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[Related Event] The 56th meeting of Tokyo Colloquium of Cognitive Philosophy

18:30-20:30, Monday, June 22, 2015
Room 710, Bld 14, The University of Tokyo, Komaba

Department of History and Philosophy of Science will hold the 56th Tokyo Colloquium of Cognitive Philosophy. Everyone is welcome.

Date & Time: 22 June (Monday), 2015, 18:30-20:30
Venue: the 14th Building, Room 710 on the 7th floor, Komaba Campus

Presenter: Alessandro Salice(University of Copenhagen)
Title:"Who am we?"

What does it mean to conceive of oneself as being a member of a group; in other words, what does it mean to “group-identify”? Ever since the seminal experiments in the seventies on the so-called ‘minimal group paradigm’, the process of group-identification has been considered by the ‘Social Identity Approach’ within social psychology to be quintessential to social identity and to group behavior. Recently, this notion has been used in Game Theory and within the debate on Collective Intentionality to underpin the claim that one crucial condition for team reasoning and shared agency consists in the individuals’ framing the decision problem or the agentive scenario they are facing not as a merely individual affair, but rather as a collective one, i.e., as an affair of the group.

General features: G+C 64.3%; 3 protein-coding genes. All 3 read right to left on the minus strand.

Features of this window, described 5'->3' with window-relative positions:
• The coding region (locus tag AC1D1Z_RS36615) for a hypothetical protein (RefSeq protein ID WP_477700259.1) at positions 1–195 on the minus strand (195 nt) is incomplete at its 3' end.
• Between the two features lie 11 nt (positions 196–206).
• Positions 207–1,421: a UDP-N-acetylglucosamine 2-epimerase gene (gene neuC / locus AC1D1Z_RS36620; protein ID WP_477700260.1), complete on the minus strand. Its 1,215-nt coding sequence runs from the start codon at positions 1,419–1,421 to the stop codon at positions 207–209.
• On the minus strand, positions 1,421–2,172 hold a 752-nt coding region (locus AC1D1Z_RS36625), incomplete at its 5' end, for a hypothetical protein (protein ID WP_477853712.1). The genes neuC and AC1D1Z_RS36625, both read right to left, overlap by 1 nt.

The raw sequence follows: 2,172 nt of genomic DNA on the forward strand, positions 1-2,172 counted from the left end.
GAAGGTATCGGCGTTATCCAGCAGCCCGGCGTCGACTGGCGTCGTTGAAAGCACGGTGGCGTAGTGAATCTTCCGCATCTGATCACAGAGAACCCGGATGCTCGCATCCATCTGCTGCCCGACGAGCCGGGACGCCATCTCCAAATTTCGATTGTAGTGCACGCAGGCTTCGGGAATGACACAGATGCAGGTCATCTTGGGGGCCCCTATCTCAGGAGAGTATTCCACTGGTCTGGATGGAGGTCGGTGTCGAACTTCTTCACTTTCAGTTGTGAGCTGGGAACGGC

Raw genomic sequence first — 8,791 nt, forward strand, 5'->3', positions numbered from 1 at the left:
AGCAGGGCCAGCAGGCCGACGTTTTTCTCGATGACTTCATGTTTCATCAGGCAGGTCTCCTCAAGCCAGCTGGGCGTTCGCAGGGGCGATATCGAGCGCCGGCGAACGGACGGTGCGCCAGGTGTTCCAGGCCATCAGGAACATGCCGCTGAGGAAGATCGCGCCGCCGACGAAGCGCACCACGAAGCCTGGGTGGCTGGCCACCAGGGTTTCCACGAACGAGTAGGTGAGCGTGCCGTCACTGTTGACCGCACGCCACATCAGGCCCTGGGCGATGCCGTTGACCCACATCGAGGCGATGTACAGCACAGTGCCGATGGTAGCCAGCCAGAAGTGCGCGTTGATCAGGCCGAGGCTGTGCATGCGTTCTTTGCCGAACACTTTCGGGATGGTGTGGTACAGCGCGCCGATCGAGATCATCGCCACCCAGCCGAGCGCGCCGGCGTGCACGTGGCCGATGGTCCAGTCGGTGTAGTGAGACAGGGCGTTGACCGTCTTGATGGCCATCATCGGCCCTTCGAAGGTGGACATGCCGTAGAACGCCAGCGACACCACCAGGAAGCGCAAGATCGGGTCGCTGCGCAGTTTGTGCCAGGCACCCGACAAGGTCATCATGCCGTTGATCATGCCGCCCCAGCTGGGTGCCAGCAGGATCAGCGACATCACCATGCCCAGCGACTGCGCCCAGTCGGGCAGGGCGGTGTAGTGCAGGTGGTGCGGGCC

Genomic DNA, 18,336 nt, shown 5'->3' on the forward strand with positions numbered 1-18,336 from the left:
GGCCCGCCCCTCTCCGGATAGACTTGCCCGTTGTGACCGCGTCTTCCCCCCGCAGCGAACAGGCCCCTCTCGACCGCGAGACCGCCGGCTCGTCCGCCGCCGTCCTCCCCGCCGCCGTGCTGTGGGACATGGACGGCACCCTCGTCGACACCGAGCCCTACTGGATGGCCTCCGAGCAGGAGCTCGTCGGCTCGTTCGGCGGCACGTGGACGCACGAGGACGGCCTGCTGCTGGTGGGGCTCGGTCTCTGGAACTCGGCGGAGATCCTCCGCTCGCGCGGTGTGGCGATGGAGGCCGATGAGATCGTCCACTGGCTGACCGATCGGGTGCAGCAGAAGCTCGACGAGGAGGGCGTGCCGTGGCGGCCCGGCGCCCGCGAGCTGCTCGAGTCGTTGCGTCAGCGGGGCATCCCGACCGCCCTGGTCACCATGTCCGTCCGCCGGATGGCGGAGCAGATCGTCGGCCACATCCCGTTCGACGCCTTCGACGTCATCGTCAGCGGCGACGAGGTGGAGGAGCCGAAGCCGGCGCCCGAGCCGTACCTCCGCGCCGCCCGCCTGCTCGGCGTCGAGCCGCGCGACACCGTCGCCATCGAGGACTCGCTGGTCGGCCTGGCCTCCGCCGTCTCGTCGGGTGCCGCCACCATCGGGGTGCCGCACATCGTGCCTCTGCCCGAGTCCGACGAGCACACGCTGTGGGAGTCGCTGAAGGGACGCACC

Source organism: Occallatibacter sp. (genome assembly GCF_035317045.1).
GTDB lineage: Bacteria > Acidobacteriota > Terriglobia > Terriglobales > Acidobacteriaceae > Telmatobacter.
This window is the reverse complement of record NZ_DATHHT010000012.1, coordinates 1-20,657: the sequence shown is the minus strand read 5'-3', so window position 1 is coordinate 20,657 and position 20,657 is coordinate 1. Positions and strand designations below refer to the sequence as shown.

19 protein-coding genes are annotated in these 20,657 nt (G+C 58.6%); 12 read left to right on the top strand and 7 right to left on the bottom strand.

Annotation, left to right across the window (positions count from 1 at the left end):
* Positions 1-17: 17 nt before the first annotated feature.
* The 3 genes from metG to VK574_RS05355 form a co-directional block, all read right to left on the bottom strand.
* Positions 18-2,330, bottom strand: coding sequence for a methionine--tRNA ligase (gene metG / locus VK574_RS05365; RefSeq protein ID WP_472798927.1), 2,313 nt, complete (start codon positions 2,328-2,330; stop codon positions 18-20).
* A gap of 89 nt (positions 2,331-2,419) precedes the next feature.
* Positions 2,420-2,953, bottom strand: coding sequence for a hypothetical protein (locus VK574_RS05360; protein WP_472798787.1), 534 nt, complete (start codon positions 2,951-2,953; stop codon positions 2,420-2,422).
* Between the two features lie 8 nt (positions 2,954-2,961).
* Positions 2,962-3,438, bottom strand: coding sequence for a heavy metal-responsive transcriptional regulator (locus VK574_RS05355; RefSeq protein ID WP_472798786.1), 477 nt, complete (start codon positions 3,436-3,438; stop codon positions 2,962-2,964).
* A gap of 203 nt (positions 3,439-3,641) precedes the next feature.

This talk approaches the notion of group identification from the angle of phenomenologically-oriented philosophy of mind and suggests that to group identify the individual has to (i) adopt a we-perspective, (ii) feel attached to the group and (iii) have specific social expertise (so-called ‘group nous’). Accordingly, an individual group-identifies if she frames her mental states not only as merely owned, but as co-owned by the members of her group. In addition, she persistently values the group to which she ascribes herself. Finally, she is also able to navigate the social world by relying on a specific form of background knowledge about groups and their functioning.

Particular attention shall be paid to the idea that, if group-identification partly consists in taking the perspective of a group, then the group-identifier seems to take it for granted that there is such a group to begin with. Said another way, it will be argued that, when an individual group-identifies (in the threefold sense specified above), she already presupposes that there is a group – a group with which she then identifies. This might be conducive to the idea that group identification can be aligned with those mental representations (like remorse, apology, etc.) that have a so-called ‘Presup [Presupposition] Direction of Fit.’

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